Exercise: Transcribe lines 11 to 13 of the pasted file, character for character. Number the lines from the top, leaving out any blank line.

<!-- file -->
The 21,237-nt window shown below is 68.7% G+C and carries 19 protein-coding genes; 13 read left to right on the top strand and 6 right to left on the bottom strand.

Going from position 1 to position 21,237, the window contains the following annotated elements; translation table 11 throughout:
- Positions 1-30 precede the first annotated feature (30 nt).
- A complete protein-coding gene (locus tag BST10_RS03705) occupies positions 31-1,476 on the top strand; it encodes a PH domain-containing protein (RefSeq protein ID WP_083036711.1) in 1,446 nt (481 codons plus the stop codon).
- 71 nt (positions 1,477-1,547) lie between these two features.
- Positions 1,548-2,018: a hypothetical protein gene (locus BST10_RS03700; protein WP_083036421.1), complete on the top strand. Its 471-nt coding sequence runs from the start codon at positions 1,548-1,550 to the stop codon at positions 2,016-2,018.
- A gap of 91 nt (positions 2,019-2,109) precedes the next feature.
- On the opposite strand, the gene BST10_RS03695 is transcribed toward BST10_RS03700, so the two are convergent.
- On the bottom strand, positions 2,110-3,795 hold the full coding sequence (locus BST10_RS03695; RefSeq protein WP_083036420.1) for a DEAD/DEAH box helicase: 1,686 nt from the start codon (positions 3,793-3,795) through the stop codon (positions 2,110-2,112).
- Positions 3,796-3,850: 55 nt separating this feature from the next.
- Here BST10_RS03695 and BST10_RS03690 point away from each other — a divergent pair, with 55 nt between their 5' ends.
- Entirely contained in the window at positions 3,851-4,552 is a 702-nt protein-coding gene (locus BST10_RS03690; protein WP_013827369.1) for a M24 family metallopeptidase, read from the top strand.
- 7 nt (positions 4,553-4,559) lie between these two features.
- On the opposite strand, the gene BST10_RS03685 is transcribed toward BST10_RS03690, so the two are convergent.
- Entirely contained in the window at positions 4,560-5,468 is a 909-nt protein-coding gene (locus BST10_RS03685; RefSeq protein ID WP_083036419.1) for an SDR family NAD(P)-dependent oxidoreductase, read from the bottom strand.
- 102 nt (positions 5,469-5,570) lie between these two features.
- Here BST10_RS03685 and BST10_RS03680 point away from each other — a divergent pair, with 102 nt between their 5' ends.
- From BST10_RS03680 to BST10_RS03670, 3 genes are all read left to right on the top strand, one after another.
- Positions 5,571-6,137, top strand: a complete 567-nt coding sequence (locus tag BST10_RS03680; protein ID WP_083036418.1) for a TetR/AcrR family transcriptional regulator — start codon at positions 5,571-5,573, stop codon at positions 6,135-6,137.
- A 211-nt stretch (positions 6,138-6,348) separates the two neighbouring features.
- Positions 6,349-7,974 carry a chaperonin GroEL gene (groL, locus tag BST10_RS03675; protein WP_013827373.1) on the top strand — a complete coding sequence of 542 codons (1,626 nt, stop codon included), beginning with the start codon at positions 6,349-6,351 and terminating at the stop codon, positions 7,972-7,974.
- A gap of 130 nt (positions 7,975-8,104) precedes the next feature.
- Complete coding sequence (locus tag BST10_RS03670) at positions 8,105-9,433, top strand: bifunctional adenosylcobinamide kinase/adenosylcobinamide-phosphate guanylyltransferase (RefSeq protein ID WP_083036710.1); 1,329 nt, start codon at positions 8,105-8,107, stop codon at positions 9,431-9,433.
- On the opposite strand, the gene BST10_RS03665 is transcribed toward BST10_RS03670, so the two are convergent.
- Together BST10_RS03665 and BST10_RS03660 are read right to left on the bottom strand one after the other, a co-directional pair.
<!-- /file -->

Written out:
- Here BST10_RS03695 and BST10_RS03690 point away from each other — a divergent pair, with 55 nt between their 5' ends.
- Entirely contained in the window at positions 3,851-4,552 is a 702-nt protein-coding gene (locus BST10_RS03690; protein WP_013827369.1) for a M24 family metallopeptidase, read from the top strand.
- 7 nt (positions 4,553-4,559) lie between these two features.